And that's exactly how you can get your potential audience to sit up and pay attention: by connecting your science to stuff that already looms large in their minds. There's an issue though: what is exactly is that thing that is bouncing around in people's craniums? Well, if you're talking about the public at large, that's a tricky one. Breathing is probably high on the agenda. Drinking liquids might come up now and again. The trouble is that it is really hard to hang your hat, communication-wise, on stuff like this. In fact, a target audience that includes everybody - subsistence farmers in Malawi, schoolteachers in California, wildlife photographers in France, etc. - is an audience that really has nothing in common. And without a common feature that you can center on, cutting through the clutter and actually reaching your audience will be an uphill climb (a climb up Mt. Everest, that is).

And that's why, the most essential thing to do for any communication effort - science-related or otherwise - is to clearly define your audience.

Defining your audience

It is super common - maybe inevitable - that when you're getting started with selecting your audience, you'll aim too wide or too narrow. On the too wide side, scientists tend to settle on groups like “readers of the New York Times” or “people who watch YouTube videos”. The former group has reading in common, while the latter one shares an enthusiasm for moving colors, but this kind of thing is a pretty thin soup (we can all agree that thin soups are generally to be avoided).

Narrowing down your New York Times-reading, YouTube-watching, planet Earth-residing audience, doesn't mean that you need to be micro-targeted. That is, you don’t have to focus down to something like “women in Hawaii between the ages of 25-30 who waterski and are allergic to peanuts”. Rather, a nicely-defined audience is one that is generally alike in interests and concerns (alike in knowledge is a bonus) when it comes to the issues that an enterprising scientist such as yourself wants to raise. Audience does not have to be alike in all respects, just more or less alike when it comes to those specific issues.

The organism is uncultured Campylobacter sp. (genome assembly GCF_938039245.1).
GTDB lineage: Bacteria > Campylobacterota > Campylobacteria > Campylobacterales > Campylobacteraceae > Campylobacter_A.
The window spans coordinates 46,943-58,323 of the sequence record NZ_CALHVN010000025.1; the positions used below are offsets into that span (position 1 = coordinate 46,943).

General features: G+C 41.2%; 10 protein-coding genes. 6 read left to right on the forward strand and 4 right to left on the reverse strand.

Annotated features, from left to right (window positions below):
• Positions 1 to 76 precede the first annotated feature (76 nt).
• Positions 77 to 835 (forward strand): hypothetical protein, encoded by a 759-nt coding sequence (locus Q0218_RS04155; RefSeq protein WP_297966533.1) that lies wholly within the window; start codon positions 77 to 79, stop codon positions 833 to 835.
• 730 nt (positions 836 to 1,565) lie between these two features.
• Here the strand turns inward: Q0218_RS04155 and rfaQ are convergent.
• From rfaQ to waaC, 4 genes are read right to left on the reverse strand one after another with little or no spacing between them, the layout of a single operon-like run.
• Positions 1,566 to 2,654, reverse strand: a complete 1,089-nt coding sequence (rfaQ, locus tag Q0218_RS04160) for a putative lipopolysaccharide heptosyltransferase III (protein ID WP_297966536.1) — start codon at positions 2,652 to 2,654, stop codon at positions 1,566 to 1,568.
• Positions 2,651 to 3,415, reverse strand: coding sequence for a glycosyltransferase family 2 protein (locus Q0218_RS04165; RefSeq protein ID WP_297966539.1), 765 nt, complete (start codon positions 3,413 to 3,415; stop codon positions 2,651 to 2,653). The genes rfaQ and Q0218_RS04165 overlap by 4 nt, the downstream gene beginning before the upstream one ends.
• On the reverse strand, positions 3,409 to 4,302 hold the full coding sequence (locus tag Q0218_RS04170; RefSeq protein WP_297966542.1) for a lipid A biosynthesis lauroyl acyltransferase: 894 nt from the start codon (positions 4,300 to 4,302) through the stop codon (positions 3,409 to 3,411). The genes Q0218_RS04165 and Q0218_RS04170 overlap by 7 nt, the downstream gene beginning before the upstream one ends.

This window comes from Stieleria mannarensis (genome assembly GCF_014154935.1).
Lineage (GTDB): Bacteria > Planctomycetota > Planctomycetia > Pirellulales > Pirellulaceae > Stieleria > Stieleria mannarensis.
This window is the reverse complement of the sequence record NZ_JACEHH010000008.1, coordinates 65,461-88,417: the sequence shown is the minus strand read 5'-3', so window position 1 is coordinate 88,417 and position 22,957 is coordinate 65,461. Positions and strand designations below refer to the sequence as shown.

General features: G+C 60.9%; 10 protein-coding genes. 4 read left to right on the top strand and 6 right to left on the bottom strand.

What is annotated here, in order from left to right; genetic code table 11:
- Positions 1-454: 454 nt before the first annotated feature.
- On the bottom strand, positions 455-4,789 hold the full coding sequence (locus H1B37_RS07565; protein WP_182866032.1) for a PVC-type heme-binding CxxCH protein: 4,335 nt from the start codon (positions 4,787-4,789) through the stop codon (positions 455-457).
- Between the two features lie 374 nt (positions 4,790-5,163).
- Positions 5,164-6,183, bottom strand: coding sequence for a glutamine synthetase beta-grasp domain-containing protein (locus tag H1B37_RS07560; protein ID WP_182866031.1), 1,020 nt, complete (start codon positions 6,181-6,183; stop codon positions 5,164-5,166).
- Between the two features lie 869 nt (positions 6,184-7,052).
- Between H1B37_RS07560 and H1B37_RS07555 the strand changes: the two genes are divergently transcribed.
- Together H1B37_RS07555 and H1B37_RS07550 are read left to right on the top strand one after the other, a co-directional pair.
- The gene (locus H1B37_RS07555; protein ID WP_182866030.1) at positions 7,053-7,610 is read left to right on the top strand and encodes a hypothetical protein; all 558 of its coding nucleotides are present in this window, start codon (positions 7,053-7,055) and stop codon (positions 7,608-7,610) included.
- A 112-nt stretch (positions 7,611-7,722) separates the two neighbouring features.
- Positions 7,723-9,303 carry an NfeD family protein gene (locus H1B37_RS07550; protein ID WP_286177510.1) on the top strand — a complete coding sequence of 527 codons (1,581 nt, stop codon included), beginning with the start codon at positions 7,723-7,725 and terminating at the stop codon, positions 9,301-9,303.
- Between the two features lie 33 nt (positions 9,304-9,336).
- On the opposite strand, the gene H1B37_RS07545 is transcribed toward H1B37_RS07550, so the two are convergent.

On the too narrow side of the audience-finding house, it's all about selecting a tiny handful of people. If you're trying to connect with the resource managers of a single national park, your local city council, or any other group whose members could fit in a van - well, the trouble isn't that your group doesn't have common interests. Rather, a general communications/outreach program is not the best way to reach these people. A better way to reach your group that's about to hop in that van is to contact each person individually. Your phone is definitely your friend.

In most cases though, if you find your audience to be extremely narrow, the answer is to widen that audience to include more people. Here are three real examples of scientists who have found nicely focused audiences for their science engagement:

  • A marine biologist whose research focuses on food webs of the US Pacific coast and who targets his outreach on fisherman of the central coast of California.